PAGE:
Like most terrier hybrids, the Cairnwich Terrier was bred for hunting vermin and other small critters. If you’re lucky enough to be a pet parent to one of these scruffy scallywags, you’ll know that they’re fiercely independent, but also kind of sensitive and great with families.
It doesn’t do to leave a Cairnwich terrier alone too often! Though they often have their own ideas on what they want to do, these puppers are super affectionate and need a lot of TLC. Make no bones about it, these pooches want to be part of your life!
Intelligent and curious, this cross between a Cairn terrier and a Norwich terrier can be pretty high-energy -- you’ll want to keep their brains and bodies busy before they go bouncing off the walls! Never fear -- we’ve put together a list of activities to keep your darling doggo active and entertained.
Food puzzles are a furrific way to get your buddy’s brain working, and you may have seen them on the shelves of your local pet supply store. But did you know that you can make your own food puzzle toy at home?
All you’ll need to make this delightful doggy challenge is 12 tennis balls, a muffin tin, and a handful of your furry friend’s favorite treats (if you’re concerned about calories, you can substitute pieces of kibble instead). Your Cairnwich terrier is sure to have a whale of a time figuring out how to get through the balls to the treasure inside!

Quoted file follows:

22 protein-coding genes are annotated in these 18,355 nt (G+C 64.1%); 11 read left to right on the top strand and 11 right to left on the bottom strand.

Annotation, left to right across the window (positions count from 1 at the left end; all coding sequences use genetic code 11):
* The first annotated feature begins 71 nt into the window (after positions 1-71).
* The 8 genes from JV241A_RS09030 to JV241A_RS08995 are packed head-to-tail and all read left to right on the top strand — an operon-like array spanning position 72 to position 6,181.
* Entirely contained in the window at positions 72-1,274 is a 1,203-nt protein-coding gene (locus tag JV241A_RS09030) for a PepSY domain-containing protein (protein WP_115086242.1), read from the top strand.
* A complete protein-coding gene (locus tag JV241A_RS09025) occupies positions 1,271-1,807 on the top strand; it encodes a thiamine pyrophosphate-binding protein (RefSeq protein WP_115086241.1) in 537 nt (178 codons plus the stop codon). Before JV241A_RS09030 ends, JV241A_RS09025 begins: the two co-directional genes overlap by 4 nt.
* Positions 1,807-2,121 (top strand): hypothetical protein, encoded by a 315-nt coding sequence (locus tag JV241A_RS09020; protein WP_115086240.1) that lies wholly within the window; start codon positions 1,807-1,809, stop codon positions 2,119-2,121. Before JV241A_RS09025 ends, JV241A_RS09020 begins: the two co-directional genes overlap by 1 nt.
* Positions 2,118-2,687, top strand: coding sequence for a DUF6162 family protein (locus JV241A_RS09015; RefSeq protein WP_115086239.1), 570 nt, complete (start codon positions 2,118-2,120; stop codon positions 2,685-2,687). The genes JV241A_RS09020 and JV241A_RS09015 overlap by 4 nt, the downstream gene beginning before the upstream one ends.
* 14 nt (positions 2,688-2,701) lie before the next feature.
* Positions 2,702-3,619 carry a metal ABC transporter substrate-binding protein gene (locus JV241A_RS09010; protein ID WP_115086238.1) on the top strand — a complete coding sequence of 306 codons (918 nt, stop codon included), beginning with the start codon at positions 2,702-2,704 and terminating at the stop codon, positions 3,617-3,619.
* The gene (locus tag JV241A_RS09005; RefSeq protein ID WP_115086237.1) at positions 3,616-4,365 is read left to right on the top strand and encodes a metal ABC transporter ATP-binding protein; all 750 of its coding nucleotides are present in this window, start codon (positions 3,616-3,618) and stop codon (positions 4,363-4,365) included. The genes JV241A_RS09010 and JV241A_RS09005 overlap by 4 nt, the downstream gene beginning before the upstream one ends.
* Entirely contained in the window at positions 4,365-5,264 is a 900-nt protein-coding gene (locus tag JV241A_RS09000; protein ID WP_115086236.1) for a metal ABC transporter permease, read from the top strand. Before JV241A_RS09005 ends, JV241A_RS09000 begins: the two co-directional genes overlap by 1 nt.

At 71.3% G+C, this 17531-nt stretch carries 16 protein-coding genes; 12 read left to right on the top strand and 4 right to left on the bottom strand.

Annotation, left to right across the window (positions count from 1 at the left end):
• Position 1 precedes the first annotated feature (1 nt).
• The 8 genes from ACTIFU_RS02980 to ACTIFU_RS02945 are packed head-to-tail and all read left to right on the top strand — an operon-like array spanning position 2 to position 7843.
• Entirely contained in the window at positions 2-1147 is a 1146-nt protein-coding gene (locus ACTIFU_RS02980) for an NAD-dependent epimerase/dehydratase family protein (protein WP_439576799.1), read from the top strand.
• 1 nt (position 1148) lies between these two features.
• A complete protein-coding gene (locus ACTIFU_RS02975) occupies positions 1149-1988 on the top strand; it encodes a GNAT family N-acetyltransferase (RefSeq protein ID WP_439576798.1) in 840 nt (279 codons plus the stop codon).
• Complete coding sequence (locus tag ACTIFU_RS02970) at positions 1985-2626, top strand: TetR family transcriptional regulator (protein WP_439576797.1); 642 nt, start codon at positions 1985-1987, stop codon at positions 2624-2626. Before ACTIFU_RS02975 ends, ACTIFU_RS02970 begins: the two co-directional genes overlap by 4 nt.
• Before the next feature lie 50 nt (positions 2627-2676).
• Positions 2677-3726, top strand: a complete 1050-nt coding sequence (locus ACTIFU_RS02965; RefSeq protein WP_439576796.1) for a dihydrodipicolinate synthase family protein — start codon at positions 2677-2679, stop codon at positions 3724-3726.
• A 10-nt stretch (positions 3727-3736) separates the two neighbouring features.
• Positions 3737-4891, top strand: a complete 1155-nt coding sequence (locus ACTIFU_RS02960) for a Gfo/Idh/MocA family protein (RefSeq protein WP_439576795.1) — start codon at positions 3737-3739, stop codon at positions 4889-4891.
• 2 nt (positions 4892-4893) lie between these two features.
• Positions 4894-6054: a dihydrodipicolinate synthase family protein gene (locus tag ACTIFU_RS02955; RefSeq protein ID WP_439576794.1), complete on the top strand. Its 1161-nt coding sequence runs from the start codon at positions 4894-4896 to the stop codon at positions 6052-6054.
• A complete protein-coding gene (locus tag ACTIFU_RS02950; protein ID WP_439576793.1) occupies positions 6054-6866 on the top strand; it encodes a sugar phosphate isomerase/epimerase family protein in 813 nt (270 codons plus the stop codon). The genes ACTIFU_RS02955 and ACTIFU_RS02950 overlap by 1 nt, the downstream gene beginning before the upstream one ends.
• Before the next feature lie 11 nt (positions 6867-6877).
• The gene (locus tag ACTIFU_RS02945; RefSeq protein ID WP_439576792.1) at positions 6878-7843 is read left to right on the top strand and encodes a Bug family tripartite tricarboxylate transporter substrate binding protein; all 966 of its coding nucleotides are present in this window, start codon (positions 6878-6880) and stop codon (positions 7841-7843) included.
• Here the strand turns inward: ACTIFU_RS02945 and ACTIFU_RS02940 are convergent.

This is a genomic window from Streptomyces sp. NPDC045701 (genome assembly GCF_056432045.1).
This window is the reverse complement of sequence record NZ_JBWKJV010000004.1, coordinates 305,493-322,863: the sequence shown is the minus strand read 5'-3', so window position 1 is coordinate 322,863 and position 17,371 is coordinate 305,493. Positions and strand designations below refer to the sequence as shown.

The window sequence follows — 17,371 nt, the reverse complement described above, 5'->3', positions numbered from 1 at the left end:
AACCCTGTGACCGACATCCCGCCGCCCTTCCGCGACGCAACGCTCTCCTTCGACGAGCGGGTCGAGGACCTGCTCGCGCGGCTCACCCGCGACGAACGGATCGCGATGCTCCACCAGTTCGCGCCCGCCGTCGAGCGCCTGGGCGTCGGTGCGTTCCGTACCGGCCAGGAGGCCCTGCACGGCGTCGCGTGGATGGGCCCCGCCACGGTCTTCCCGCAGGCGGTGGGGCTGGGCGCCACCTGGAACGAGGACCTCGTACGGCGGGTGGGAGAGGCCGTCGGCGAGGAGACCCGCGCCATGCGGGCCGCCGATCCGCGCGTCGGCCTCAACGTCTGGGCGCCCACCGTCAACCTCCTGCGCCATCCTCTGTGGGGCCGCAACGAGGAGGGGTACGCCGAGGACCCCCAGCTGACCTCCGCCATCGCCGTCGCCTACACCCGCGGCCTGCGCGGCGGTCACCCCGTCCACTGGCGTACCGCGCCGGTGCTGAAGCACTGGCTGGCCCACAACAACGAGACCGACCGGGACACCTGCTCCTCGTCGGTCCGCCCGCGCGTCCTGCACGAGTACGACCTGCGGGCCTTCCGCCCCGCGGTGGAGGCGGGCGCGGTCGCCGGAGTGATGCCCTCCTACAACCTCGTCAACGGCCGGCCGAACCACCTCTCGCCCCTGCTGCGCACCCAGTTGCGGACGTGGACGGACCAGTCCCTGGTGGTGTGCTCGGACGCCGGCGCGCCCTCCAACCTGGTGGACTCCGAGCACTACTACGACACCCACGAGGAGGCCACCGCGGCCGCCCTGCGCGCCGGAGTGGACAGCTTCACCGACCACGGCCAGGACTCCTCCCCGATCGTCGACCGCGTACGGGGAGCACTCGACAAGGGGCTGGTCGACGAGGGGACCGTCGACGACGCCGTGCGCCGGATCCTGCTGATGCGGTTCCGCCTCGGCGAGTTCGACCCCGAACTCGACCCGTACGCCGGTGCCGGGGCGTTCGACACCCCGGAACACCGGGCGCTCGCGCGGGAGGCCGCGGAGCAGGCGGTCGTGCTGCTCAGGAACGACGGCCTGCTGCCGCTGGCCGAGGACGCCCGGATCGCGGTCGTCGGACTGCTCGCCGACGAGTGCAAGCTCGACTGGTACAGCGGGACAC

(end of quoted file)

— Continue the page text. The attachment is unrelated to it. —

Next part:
Talk to any terrier owner and you’re guaranteed to get a digging story! Digging is part of your dog’s DNA. It’s a den-making instinct -- a totally natural behavior for any pooch, but particularly for a terrier dead set on digging out burrowing prey (real or imagined).
But knowing that a behavior is natural won’t get rid of the holes in your back yard or undo any damage to your fence poles. Enter the digging pit -- a pawesome way to let your doggo do what they’re gonna do without causing too much damage to your yard or your sanity.
Constructing a digging pit requires a bit of time and a little effort, but it’s not as hard as you might think. Give it a go -- your pup will thank you for it!
Like digging, chasing is a natural terrier behavior that can get destructive if it gets out of hand. You don’t want your Cairnwich tearing after next door’s cat or the mailman!
Using a flirt pole is a paw-fect way to introduce some impulse control (by teaching them that it’s okay to chase after toys, but never humans), while allowing your buddy some space to chase the way they were meant to. And of course, it makes for great exercise!
At its most basic, a flirt pole is a long stick with a toy attached to the end by a string. You can make your own, or pick up one from your local pet supply store.
As an added bonus, waving a flirt pole doesn’t require a lot of space, or too much effort on your part!